1969 Oldsmobile Cutlass V8 Two Wheel Drive Automatic 72,660 miles
MY 1969 CUTLASS HAS DRUM BRAKES ALL THE WAY AROUND AND WOULD PULL TO THE LEFT LIKE YOU WERE TURNING LEFT WHEN THE BRAKES WERE APPLIED. I HAVE REPLACED THE MASTER CYLINDER, DISTRIBUTION BLOCK UP FRONT AND IN REAR, ALL BRAKE LINES, BRAKE SHOES, ALL HARDWARE AND SPRINGS, WHEEL CYLINDERS, TURNED THE DRUMS AND BLED THE ENTIRE SYSTEM 4 TIMES AND HAVE ABSOLUTELY NO STOPPING POWER AT ALL. AM I MISSING SOMETHING SOMEWHERE CAUSE I JUST DON'T KNOW WHAT ELSE TO DO.
Hi frank6696. Welcome to the forum. Elaborate on " no stopping power". If you mean the brake pedal can be pushed all the way to the floor when you're sitting in the garage, that is typical but only on GM products. That would equate to the wheels locked up when driving on the road. In other words, the pedal characteristics on a GM car can be misleading if you don't just go out and drive it.
If the pedal goes to the floor with little or no resistance, there is air in the lines yet or the clearance between the shoes and drums is too large. One trick is to watch for air bubbles in the master cylinder reservoir while a helper pushes the pistons back into the wheel cylinders. Doing so will force brake fluid back up there along with some of the trapped air. Seeing any bubbles is proof air is still the problem.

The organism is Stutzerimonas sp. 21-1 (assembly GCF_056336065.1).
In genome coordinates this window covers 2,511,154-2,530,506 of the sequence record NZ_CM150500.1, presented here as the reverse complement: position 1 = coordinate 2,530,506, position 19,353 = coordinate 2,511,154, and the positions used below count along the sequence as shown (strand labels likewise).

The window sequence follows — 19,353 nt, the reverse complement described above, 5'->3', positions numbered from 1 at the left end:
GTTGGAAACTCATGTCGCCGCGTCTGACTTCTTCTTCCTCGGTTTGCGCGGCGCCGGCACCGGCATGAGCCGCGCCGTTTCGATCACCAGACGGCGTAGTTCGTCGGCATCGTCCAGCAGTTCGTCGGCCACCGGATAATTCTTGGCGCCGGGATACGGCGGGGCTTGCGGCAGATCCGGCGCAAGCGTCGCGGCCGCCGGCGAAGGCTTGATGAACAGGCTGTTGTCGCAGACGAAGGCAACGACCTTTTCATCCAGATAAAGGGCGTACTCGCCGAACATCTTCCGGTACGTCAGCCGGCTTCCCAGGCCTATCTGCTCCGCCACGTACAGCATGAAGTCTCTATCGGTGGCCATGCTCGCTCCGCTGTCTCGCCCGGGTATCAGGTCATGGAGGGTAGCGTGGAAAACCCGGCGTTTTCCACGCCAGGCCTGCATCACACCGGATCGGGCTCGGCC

Another trick to check for excessive shoe clearance is to place c-clamps over the wheel cylinders so the pistons can't move out. If the pedal becomes firm, remove one clamp at a time and assemble that brake. When you find one that causes the low pedal, look for the star-wheel adjuster set properly and in its correct location.
If the pedal is firm but the brakes don't stop the car well, check for wheel cylinders that are too small in diameter, particularly the front ones. Glazed linings will do that too but since you machined the drums, the rough surface would have cleaned off any glazing on the linings.